Played by Natalie Portman in a brutally smashing, bruising, wholly committed performance, the young dancer, Nina, looks more like a child than a woman, her flesh as undernourished as her mind. When she goes to bed at night, a nearby jewelry box tinkling “Swan Lake,” a crowd of stuffed animals watches over her, longtime companions that — as Nina and this dementedly entertaining film grow more unhinged — begin to look more like jailers than friends.

Crammed with twins — mirrors too many mirrors, lookalikes, rebeling reflections, doppelgängers — the story follows that of the “Swan Lake” ballet in broad, gradually warped strokes. It opens with the artistic director of a fictional New York ballet company, Thomas (Vincent Cassel), announcing that the new season will begin with a “visceral and real” version of that old favorite. To that end he dumps his prima ballerina, Beth (Winona Ryder), and picks Nina to dance the dual role of the swan queen (an enchanted woman in bird form) and her villainous black twin. But as the pressure builds, things fall apart, or Nina does. She stumbles out of a spin and begins scratching at her skin. One day she strips a piece from her finger as lightly as if she were peeling a banana.

That isn’t a knock. One of the pleasures of “Black Swan” is its lack of reverence toward the rarefied world of ballet, which to outsiders can look as lively as a crypt. Mr. Aronofsky makes this world (or his version of it) exciting partly by pulling back the velvet curtains and showing you the sacrifices and crushingly hard work that goes into creating beautiful dances. Nina doesn’t just pirouette prettily, she also cracks her damaged toes (the sound design picking up every crackle and crunch) and sticks her fingers down her throat to vomit up her food. Mostly, though, she trains hard, hammering her toe shoes into floor much as Jake La Motta pounded his fists into flesh. She’s a contender, but also a martyr to her art.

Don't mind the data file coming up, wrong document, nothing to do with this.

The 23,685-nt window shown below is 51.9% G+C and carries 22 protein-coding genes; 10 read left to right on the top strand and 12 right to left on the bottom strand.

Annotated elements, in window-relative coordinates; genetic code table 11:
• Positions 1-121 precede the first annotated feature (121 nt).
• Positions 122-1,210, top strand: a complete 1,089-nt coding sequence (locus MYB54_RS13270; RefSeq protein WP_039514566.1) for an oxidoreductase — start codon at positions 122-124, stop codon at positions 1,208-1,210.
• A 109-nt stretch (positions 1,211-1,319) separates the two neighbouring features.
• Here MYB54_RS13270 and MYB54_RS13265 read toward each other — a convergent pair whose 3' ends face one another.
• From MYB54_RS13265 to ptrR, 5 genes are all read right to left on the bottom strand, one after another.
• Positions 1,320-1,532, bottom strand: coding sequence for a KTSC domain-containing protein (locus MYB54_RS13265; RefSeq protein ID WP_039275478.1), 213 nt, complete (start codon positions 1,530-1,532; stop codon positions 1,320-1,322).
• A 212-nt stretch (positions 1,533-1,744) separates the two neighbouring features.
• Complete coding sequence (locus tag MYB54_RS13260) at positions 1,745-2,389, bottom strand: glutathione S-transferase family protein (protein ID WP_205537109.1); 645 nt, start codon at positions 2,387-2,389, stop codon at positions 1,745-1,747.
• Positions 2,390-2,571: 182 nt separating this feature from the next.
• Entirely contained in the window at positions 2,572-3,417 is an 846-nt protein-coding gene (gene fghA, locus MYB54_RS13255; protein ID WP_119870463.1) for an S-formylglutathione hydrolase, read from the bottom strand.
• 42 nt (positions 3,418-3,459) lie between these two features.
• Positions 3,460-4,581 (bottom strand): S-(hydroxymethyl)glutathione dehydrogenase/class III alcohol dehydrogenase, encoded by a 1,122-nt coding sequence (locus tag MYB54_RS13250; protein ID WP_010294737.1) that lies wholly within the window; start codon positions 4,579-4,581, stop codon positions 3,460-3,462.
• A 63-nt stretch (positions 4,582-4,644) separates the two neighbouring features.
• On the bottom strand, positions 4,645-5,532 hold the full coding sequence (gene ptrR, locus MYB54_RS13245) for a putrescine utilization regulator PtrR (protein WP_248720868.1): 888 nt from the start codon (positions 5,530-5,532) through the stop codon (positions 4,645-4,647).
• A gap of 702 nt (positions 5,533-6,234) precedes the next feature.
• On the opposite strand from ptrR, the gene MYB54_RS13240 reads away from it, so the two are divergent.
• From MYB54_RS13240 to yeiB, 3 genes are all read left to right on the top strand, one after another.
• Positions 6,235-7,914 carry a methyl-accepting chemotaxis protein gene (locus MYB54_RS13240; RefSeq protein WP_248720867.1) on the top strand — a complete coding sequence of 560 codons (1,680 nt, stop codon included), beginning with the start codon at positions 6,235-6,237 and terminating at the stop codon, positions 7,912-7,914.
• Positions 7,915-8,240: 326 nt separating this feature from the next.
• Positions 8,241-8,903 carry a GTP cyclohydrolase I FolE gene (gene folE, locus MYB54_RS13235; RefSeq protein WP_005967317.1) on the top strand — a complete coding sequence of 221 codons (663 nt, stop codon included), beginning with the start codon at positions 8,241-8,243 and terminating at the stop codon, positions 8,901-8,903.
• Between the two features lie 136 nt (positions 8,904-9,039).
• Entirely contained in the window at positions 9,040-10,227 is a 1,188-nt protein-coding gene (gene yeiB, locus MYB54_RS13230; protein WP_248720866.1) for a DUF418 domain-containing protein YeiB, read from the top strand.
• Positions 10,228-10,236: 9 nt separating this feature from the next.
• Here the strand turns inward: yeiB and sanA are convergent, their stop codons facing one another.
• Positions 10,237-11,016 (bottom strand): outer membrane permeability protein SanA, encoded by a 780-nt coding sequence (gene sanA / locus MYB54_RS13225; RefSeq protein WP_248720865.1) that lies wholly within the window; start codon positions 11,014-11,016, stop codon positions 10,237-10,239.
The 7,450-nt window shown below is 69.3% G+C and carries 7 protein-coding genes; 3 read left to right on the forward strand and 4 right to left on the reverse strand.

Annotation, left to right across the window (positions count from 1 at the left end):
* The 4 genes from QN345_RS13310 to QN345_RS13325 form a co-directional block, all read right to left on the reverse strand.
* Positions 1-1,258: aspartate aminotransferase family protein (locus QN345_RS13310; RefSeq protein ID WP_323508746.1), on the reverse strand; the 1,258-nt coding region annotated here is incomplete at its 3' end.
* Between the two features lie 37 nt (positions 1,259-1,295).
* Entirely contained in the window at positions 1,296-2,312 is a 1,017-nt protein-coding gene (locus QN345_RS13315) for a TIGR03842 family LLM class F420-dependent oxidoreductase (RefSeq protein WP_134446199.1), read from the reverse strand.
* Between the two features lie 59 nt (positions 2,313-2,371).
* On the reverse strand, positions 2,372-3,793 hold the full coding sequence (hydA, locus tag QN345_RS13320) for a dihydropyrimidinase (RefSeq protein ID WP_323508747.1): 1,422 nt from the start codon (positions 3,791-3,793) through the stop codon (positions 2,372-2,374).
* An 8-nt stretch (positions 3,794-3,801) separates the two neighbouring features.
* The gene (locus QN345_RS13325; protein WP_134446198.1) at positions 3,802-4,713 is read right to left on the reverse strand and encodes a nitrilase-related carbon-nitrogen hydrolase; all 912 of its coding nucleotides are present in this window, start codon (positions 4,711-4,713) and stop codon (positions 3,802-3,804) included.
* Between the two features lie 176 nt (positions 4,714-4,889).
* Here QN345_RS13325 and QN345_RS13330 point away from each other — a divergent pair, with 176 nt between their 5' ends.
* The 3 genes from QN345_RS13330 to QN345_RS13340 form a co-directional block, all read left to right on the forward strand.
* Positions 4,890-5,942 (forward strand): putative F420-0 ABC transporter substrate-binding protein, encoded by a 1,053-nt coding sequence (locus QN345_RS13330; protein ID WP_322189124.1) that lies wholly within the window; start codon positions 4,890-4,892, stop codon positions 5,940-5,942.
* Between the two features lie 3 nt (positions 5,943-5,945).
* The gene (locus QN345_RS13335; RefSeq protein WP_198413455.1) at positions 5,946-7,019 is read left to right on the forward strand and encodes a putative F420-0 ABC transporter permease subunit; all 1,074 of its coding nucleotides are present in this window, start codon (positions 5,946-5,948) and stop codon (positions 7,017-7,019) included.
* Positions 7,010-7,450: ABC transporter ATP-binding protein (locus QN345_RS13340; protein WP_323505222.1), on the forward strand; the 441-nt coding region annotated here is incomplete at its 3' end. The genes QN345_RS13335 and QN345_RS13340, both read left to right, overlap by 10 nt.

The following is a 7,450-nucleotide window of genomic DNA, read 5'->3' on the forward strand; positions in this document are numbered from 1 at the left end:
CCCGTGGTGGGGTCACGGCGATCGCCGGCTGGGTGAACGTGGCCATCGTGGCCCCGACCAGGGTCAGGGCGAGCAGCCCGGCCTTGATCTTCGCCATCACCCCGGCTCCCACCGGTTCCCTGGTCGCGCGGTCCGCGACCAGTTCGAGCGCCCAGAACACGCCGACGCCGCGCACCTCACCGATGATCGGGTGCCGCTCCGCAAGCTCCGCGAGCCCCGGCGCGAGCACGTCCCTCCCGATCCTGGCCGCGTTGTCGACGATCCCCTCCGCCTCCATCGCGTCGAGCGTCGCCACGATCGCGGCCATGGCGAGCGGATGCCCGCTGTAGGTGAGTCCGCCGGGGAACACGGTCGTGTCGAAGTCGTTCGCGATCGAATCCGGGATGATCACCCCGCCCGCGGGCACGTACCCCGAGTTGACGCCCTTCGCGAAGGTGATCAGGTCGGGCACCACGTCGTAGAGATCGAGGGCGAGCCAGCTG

Portman commands the screen and through her own career traces the trajectory of Nina. She has been the precocious young actress, the preternaturally aware girl raised by an assassin (The Professional), the youthful next-door neighbor in love with a grown but arrestedly developed man (Beautiful Girls), the little lost stepdaughter of a driven cop (Heat). It seems as if she would forever play these kind of roles; never able to grow up. Graced (or cursed) with good genes, she has waited for time to catch up with her psychological depth, and now she has danced right up to the precipice and has taken that final leap.

The girl is gone, and Black Swan takes flight. With Portman shouldering the burden onscreen, Aronofsky has crafted a spellbinding blend of Kubrickian execution and sensual pop psychosis to rival David Fincher’s Fight Club. It is a thing of beauty and perfection, this epic and tragic dance.